Buck Martinez (Elk Grove, Sacramento City) has always been considered one of the toughest players ever to play the game.
On July 9, 1985 in the Kingdome, Martinez was catching for the Toronto Blue Jays in a game against the Seattle Mariners when he was the centerpiece of one of the most gruesome and greatest double plays ever turned in a major-league game.
Gorman Thomas, a friend of Martinez from their playing days with the Milwaukee Brewers, was at the plate and Phil Bradley was on second base. On Thomas’ single to right field, Jesse Barfield came up throwing and fired for home.
It was a bang-bang play at the plate. Bradley was out but slid so hard into Martinez that the violent collision broke the catcher’s leg and dislocated his ankle.
With Martinez withering in pain and lying helplessly on the ground, Thomas tried to advance to third base. Martinez, still on the ground and focused on what was going on around him, attempted to throw Thomas out at third.
His throw sailed over third baseman Garth Iorg and into left field. George Bell scooped up the ball and fired back to home where Martinez, now sitting on his backside, managed to catch the throw.
Thomas came rushing home. Seeing his friend in serious trouble, he eased up and avoided a collision rather than smashing into him. Martinez lunged toward Thomas and tagged him out.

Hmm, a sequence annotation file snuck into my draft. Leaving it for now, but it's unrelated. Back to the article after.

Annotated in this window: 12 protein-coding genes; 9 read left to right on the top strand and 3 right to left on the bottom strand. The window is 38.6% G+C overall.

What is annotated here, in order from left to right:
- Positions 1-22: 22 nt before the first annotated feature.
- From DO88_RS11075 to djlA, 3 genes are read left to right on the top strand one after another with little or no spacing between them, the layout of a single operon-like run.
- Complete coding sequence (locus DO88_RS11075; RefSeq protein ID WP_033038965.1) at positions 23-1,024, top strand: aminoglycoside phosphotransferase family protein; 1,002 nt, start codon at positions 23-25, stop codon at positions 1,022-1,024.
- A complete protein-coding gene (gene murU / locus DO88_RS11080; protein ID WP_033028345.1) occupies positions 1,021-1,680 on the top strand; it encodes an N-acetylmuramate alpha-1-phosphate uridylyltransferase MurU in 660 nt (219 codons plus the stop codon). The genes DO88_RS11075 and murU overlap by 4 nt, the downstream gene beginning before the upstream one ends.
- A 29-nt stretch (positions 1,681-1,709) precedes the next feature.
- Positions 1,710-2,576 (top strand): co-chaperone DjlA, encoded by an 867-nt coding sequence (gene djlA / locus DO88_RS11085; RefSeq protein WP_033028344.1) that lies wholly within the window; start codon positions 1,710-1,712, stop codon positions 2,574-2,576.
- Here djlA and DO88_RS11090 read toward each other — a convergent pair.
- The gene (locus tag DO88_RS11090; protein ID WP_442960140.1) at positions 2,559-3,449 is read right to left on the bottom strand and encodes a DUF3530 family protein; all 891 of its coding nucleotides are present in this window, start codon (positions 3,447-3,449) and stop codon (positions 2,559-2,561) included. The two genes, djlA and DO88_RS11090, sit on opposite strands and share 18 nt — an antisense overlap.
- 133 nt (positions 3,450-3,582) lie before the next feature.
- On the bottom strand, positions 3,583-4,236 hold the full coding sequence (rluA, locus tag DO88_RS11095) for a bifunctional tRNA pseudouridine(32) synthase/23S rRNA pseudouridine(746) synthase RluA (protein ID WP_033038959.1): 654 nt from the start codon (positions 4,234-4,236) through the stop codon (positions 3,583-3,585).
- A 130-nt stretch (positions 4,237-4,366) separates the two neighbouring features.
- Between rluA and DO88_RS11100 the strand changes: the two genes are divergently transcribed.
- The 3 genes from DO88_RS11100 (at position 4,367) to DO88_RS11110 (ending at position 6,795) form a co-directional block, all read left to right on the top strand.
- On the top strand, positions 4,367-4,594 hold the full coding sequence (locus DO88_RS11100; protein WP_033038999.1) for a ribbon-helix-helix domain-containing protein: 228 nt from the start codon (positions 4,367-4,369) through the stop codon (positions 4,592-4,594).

In a sport where barreling over the catcher — friend or not — has been standard practice, as big as Thomas was, he could have killed Martinez had he gone “Pete Rose” on him. Thomas’ gesture was a class act.
The 9-2-7-2 double play is the only one ever made in major-league history, and one of the six times that a catcher had both putouts on a double play.
“It was not an unusual play, at least for me. I was just blocking the plate, trying to save a run in a scoreless game,” Martinez said a few days later to the media. “It was nothing heroic.”
After the play, Blue Jays manager Jimy Williams approached his catcher and said, “I don’t know how you did it Buck, but that was the greatest play I’ve ever seen.”
When Martinez was placed on the stretcher, Bell grabbed an end and insisted on carrying him into the clubhouse. “I’ll carry him, I’ll carry him,” he was heard saying.
Thomas checked on Martinez in the clubhouse as soon as he could. “Nice going Martinez, you got me booed,” Thomas said. “They booed me because I didn’t slide.”
Then, he asked Martinez if he was okay and stayed with him until the ambulance arrived.
Sadly, Martinez never fully recovered from those injuries. He attempted a comeback in 1986, but retired after hitting .181 in 81 games.